GAO’s recommendations database contains report recommendations that still need to be addressed.
GAO’s priority recommendations are those that we believe warrant priority attention.
We sent letters to the heads of key departments and agencies, urging them to continue focusing on these issues.
Below you can search only priority recommendations, or search all recommendations.
Our recommendations help congressional and agency leaders prepare for appropriations and oversight activities, as well as help improve government operations.
Moreover, when implemented, some of our priority recommendations can save large amounts of money, help Congress make decisions on major issues, and substantially improve or transform major government programs or agencies, among other benefits.
As of December 31, 1969, there are open recommendations, of which are priority recommendations. Recommendations remain open until they are designated as Closed-implemented or Closed-not implemented.
Browse or Search Open Recommendations
Have a Question about a Recommendation?
For questions about a specific recommendation, contact the person or office listed with the recommendation.
For general information about recommendations, contact GAO's Audit Policy and Quality Assurance office at (202) 512-6100 or firstname.lastname@example.org.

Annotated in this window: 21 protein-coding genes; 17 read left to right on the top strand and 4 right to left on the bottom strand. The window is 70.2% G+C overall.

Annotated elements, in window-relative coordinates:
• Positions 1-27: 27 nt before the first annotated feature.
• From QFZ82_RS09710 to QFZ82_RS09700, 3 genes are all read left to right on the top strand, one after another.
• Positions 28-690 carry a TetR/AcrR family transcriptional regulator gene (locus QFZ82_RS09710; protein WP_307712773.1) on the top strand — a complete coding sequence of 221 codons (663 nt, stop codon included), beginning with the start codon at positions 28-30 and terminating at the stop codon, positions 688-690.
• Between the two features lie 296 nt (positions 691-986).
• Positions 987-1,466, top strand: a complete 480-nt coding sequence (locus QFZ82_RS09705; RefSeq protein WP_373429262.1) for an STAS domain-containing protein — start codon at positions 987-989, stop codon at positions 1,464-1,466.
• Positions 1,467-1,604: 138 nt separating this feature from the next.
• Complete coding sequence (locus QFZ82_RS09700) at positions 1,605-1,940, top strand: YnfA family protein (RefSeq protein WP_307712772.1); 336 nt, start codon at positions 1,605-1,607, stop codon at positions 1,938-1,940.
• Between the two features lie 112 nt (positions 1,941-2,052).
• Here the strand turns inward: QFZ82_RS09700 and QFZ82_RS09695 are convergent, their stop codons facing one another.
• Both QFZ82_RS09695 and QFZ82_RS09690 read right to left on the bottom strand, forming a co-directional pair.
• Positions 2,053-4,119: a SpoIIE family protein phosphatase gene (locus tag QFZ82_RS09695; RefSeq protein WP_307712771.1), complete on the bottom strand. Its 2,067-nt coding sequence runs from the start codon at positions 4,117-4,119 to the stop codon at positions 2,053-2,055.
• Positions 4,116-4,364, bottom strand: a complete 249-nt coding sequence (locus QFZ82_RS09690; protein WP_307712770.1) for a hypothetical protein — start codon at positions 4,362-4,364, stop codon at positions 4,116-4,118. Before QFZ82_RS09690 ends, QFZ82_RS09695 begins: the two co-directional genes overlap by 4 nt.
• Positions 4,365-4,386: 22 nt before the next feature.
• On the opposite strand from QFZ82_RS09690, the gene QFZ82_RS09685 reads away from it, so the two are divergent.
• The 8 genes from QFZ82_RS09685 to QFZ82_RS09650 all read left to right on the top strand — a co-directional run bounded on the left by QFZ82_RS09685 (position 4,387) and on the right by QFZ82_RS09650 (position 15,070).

Recommendation: To better enable NCA to meet its mission of providing reasonable access to burial options at veterans cemeteries, the Secretary of Veterans Affairs should direct the Under Secretary for Memorial Affairs to use the capability of NCA's existing software to estimate the served and unserved veteran populations using census tract data.
Agency: Department of Veterans Affairs Status: Open Priority recommendation
Comments: VA disagreed with our recommendation. Although VA agreed that census tract data was more precise than the county-level data NCA was using, the department disagreed that using this more precise data to make decisions would lead to different outcomes. Instead, VA believed that NCA's methodology of using county-level data was sufficient for estimating the number of served and unserved veterans. We disagree and are skeptical of VA's assertion that using more precise data to identify served and unserved veterans would have no effect on the outcome of VA's decisions about cemetery locations or prioritization. Therefore, we maintain that our recommendation is still valid. As of March 2019, VA must provide evidence that it is using census tract data with its own mapping software to analyze the number of veterans served to fully implement this recommendation.